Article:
Human Tales

Human Tales, edited by Jennifer Brozek, is an anthology of stories revolving around a simple, yet provocative concept: what are the cautionary tales that the supernatural tell their children to warn them against humans? So many of our fairy tales illuminate how dangerous dealing with the fair folk and others of their ilk can be – how they diabolically bargain for children when a person is in dire straits, how they do not lie but neither do their words add up to the complete truth, how they’ll lead you astray or drown you in deep waters. Of course, these are all from the human perspective.

Human Tales are, to quote the back jacket of the anthology, “[t]ales of warning and terror… of those who break their vows and kill for no reason other than malice. Tales of saving the lovely princess from a prince that is much less than charming… and what it takes to bring her home, of rescuing babes from parents not fit to raise them, and the reason no supernatural can truly win a bargain with such vile creatures.”

I have a story in this anthology – “A Tithe for Homecoming,” being the life and times of a woman named Laura Jane and a grove of elm dryads. It’s set in 1950’s rural Alabama, with all the kudzu-choked highways, ingrained spirituality, and folk songs that suggests. It’s about changelings and paying for things taken and finding comfort where we may.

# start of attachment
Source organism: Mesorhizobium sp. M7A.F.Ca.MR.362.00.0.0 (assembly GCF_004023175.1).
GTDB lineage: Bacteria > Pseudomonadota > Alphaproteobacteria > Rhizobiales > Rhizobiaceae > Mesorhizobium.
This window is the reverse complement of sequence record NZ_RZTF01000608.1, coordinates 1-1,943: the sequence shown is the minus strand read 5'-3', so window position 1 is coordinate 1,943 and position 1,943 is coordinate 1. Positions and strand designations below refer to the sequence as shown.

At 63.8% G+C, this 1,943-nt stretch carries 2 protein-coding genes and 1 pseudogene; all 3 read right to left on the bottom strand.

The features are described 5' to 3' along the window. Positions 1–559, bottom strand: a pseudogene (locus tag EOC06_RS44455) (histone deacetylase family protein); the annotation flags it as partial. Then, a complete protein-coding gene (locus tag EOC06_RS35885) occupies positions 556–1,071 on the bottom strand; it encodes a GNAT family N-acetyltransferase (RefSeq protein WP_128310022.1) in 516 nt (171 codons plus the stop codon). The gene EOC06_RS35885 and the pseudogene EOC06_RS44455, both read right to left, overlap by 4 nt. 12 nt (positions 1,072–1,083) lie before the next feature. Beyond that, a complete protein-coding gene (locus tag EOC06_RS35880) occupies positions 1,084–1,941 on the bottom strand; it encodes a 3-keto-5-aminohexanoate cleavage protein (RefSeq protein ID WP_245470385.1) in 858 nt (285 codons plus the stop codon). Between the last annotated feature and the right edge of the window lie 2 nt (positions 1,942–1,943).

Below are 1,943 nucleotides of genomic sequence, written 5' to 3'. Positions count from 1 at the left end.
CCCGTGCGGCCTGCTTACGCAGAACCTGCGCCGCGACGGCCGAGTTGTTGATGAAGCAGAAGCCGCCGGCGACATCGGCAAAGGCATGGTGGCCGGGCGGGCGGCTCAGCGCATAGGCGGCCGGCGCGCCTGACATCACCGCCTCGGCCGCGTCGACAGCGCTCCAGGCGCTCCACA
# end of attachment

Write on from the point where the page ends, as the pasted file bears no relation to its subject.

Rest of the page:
I hope you’ll give the anthology and my story a try – there are many excellent pieces in the collection, including a desert-bright story about sphinxes by Seanan McGuire, a disturbingly beautiful revision of Rumpelstiltskin by Ivan Ewert, the horrifying betrayal of an aquatic savior in “The Human and the Sea Sprite” by Dylan Birtolo, and others.

There have also been a couple of reviews of Human Tales within the last two weeks, with Steven Saus over at ideatrash having the following to say about “A Tithe for Homecoming”:

Dark, mysterious, and twists a few concepts together into a nice interaction of the modern world and the ancient tales.  Tree spirits, changlings [sic], and revenge all fall naturally together like leaves on the forest floor.  Potential trigger warnings for child abuse.

About Human Tales in general, he says:

Graded as a solid B.  Some really good stories, and a lot of pretty good ones.  It’s a bit uneven at times, and probably should not be read straight through.  Several stories have small missteps, either because of the method of telling the story or because they don’t have enough of a punch at the end.  Despite these small flaws, it’s a good anthology and worth the price of admission.  A few potential triggers exist for child abuse and those who have dealt with attachment disorders.

You can read the entirety of his review here at ideatrash.

A. Rose also reviewed Human Tales earlier in the month, commenting “… the caliber of writing on the whole is above par and the concept irresistible to those of us who enjoy peeking behind the curtain of a story to see what it looks like from behind.” Find her full thoughts here at her Livejournal.

Human Tales is published by Dark Quest Books, and is available via Amazon – both in traditional print form, and as a much-discounted Kindle book. (The collection is also available via Barnes and Noble, and likely anywhere else you can order books. Pick your purveyor!)

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